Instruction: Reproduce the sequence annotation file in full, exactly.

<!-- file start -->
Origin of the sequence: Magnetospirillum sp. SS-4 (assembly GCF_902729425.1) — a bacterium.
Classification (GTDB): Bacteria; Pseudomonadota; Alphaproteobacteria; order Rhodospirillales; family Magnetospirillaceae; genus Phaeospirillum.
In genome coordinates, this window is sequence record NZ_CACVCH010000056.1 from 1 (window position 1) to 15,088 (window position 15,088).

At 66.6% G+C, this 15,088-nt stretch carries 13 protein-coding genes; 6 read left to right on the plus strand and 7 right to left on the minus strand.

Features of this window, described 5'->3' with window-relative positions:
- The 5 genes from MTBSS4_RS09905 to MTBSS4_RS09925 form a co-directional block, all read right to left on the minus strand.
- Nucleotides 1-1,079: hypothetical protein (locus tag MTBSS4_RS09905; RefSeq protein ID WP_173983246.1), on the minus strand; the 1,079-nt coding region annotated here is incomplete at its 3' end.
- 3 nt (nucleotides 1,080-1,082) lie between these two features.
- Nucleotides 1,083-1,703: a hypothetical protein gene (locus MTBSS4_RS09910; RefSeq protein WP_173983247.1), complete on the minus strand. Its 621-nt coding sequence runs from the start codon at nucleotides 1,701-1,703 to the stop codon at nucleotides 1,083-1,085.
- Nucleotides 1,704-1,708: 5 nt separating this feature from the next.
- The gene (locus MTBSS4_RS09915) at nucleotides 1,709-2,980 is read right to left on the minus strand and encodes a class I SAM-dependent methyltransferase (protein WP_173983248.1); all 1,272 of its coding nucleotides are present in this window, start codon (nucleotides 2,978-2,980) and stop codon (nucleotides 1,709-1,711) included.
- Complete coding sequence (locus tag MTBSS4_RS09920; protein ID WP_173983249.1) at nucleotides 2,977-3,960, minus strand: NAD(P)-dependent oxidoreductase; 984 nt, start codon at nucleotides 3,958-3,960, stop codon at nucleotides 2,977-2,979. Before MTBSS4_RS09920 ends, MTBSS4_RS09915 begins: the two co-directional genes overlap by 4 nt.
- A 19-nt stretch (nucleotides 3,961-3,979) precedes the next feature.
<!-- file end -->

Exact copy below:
Origin of the sequence: Magnetospirillum sp. SS-4 (assembly GCF_902729425.1) — a bacterium.
Classification (GTDB): Bacteria; Pseudomonadota; Alphaproteobacteria; order Rhodospirillales; family Magnetospirillaceae; genus Phaeospirillum.
In genome coordinates, this window is sequence record NZ_CACVCH010000056.1 from 1 (window position 1) to 15,088 (window position 15,088).

At 66.6% G+C, this 15,088-nt stretch carries 13 protein-coding genes; 6 read left to right on the plus strand and 7 right to left on the minus strand.

Features of this window, described 5'->3' with window-relative positions:
- The 5 genes from MTBSS4_RS09905 to MTBSS4_RS09925 form a co-directional block, all read right to left on the minus strand.
- Nucleotides 1-1,079: hypothetical protein (locus tag MTBSS4_RS09905; RefSeq protein ID WP_173983246.1), on the minus strand; the 1,079-nt coding region annotated here is incomplete at its 3' end.
- 3 nt (nucleotides 1,080-1,082) lie between these two features.
- Nucleotides 1,083-1,703: a hypothetical protein gene (locus MTBSS4_RS09910; RefSeq protein WP_173983247.1), complete on the minus strand. Its 621-nt coding sequence runs from the start codon at nucleotides 1,701-1,703 to the stop codon at nucleotides 1,083-1,085.
- Nucleotides 1,704-1,708: 5 nt separating this feature from the next.
- The gene (locus MTBSS4_RS09915) at nucleotides 1,709-2,980 is read right to left on the minus strand and encodes a class I SAM-dependent methyltransferase (protein WP_173983248.1); all 1,272 of its coding nucleotides are present in this window, start codon (nucleotides 2,978-2,980) and stop codon (nucleotides 1,709-1,711) included.
- Complete coding sequence (locus tag MTBSS4_RS09920; protein ID WP_173983249.1) at nucleotides 2,977-3,960, minus strand: NAD(P)-dependent oxidoreductase; 984 nt, start codon at nucleotides 3,958-3,960, stop codon at nucleotides 2,977-2,979. Before MTBSS4_RS09920 ends, MTBSS4_RS09915 begins: the two co-directional genes overlap by 4 nt.
- A 19-nt stretch (nucleotides 3,961-3,979) precedes the next feature.